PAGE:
Journal Article | Negotiation and Conflict Management Research | August 2009

The Reality and Myth of Sacred Issues in Negotiations

by A. E. Tenbrunsel, K A. Wade-Benzoni, V. H. Medvec, L. Thompson and M. H. Bazerman

Abstract

This paper investigates the role of sacred issues in a dyadic negotiation set in an environmental context. As predicted, when negotiators focus on sacred issues, this negatively impacts the negotiation, producing more impasses, lower joint outcomes, and more negative perceptions of one's opponent; however, this is only true when both parties perceive that they have a strong alternative to a negotiated agreement. When negotiation parties perceive that they have a weak alternative, sacred issues did not have any effect on negotiation outcomes or opponent perceptions. These results suggest that the negative effects of sacred issues is driven in part by whether negotiators have recourse, such that exercising one's principles and values may depend on whether people can afford to do so. We conclude by suggesting that the impact of certain sacred issues may be contextually dependent and that the term “pseudo sacred” may actually be a more accurate label.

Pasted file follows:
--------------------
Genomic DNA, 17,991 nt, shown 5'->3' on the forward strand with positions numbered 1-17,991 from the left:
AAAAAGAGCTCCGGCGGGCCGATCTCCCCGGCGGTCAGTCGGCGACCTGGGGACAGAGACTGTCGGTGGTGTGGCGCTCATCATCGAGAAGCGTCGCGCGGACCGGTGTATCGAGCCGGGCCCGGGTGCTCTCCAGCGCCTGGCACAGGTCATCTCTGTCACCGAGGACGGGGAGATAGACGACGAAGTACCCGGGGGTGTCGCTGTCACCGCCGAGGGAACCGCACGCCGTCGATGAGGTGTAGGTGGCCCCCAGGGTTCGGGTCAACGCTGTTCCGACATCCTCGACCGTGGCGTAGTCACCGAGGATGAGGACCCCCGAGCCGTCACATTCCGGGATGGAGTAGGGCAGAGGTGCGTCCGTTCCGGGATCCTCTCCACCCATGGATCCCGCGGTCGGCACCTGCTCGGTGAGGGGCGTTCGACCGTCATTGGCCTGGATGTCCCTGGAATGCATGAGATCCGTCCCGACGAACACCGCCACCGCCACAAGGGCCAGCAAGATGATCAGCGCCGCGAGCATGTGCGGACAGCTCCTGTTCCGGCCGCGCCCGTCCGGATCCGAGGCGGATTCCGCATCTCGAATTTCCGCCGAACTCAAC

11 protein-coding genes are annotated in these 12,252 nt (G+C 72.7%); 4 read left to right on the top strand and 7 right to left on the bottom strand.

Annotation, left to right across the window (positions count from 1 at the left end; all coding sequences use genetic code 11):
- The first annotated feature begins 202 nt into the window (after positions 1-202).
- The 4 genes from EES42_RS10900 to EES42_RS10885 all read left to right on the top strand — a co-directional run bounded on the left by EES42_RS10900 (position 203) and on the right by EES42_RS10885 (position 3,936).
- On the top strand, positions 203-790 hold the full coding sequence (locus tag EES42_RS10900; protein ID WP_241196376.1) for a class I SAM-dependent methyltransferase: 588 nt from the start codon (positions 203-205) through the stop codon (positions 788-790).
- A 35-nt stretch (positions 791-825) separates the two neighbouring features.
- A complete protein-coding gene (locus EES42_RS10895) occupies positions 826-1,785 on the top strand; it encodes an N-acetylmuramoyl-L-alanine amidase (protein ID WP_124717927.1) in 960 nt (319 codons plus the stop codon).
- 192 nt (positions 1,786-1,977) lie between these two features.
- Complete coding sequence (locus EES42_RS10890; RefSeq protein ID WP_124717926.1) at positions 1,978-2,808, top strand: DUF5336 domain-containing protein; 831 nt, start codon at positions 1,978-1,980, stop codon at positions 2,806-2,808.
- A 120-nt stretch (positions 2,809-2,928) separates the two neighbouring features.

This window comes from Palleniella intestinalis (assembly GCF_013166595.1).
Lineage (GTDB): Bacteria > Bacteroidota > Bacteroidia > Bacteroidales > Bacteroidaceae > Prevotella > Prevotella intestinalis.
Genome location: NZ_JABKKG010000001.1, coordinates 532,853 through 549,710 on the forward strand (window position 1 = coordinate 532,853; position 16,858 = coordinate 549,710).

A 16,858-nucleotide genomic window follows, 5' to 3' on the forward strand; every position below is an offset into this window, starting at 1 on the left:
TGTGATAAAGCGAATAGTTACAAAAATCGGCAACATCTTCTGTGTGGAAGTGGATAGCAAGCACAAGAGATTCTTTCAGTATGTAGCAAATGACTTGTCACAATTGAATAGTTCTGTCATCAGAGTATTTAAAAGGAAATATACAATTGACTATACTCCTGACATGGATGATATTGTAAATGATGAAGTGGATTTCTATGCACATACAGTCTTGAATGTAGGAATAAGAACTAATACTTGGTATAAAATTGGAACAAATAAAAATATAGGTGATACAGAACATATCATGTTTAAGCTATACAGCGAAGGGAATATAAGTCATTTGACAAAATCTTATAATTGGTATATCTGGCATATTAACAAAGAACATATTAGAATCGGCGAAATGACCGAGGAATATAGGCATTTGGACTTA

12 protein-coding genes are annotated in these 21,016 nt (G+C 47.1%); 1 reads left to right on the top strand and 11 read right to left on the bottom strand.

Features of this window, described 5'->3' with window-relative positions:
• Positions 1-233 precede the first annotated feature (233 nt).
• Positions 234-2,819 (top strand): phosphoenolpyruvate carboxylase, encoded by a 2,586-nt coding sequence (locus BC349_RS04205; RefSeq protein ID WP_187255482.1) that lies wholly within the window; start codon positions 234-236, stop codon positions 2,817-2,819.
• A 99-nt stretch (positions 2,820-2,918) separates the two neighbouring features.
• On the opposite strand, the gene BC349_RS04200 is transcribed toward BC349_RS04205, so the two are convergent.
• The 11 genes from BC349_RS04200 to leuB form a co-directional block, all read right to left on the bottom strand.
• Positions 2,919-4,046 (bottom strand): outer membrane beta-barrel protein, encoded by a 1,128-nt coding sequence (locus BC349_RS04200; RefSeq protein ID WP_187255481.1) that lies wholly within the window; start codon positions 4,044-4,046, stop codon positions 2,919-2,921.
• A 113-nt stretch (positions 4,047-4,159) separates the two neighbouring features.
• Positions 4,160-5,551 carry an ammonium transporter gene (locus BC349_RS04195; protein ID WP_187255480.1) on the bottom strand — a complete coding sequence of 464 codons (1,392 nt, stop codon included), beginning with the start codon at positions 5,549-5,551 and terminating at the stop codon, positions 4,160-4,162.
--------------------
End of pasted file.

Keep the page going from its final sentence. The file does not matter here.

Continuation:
Keywords: Decision Choices and Conditions; Values and Beliefs; Negotiation Process; Negotiation Tactics; Conflict of Interests; Perception; Cooperation;

Citation:

Tenbrunsel, A. E., K A. Wade-Benzoni, V. H. Medvec, L. Thompson, and M. H. Bazerman. "The Reality and Myth of Sacred Issues in Negotiations." Negotiation and Conflict Management Research 2, no. 3 (August 2009): 263–284.